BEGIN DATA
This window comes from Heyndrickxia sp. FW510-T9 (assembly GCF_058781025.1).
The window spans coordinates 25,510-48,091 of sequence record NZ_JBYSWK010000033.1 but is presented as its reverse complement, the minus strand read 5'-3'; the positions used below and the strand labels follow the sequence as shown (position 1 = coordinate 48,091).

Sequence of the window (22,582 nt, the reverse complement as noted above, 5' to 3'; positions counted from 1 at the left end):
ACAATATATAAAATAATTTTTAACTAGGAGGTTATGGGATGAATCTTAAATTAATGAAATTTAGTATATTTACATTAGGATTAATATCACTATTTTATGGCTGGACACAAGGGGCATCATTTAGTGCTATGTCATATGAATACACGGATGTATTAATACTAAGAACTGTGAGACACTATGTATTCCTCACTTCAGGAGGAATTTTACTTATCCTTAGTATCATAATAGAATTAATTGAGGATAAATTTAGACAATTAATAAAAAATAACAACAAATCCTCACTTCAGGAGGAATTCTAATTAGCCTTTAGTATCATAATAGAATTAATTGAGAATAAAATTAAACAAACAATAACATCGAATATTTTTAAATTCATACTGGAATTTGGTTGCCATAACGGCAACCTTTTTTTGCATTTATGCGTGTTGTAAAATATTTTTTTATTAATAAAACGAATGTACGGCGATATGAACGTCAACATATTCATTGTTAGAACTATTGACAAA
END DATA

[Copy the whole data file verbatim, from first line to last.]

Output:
This window comes from Heyndrickxia sp. FW510-T9 (assembly GCF_058781025.1).
The window spans coordinates 25,510-48,091 of sequence record NZ_JBYSWK010000033.1 but is presented as its reverse complement, the minus strand read 5'-3'; the positions used below and the strand labels follow the sequence as shown (position 1 = coordinate 48,091).

Sequence of the window (22,582 nt, the reverse complement as noted above, 5' to 3'; positions counted from 1 at the left end):
ACAATATATAAAATAATTTTTAACTAGGAGGTTATGGGATGAATCTTAAATTAATGAAATTTAGTATATTTACATTAGGATTAATATCACTATTTTATGGCTGGACACAAGGGGCATCATTTAGTGCTATGTCATATGAATACACGGATGTATTAATACTAAGAACTGTGAGACACTATGTATTCCTCACTTCAGGAGGAATTTTACTTATCCTTAGTATCATAATAGAATTAATTGAGGATAAATTTAGACAATTAATAAAAAATAACAACAAATCCTCACTTCAGGAGGAATTCTAATTAGCCTTTAGTATCATAATAGAATTAATTGAGAATAAAATTAAACAAACAATAACATCGAATATTTTTAAATTCATACTGGAATTTGGTTGCCATAACGGCAACCTTTTTTTGCATTTATGCGTGTTGTAAAATATTTTTTTATTAATAAAACGAATGTACGGCGATATGAACGTCAACATATTCATTGTTAGAACTATTGACAAA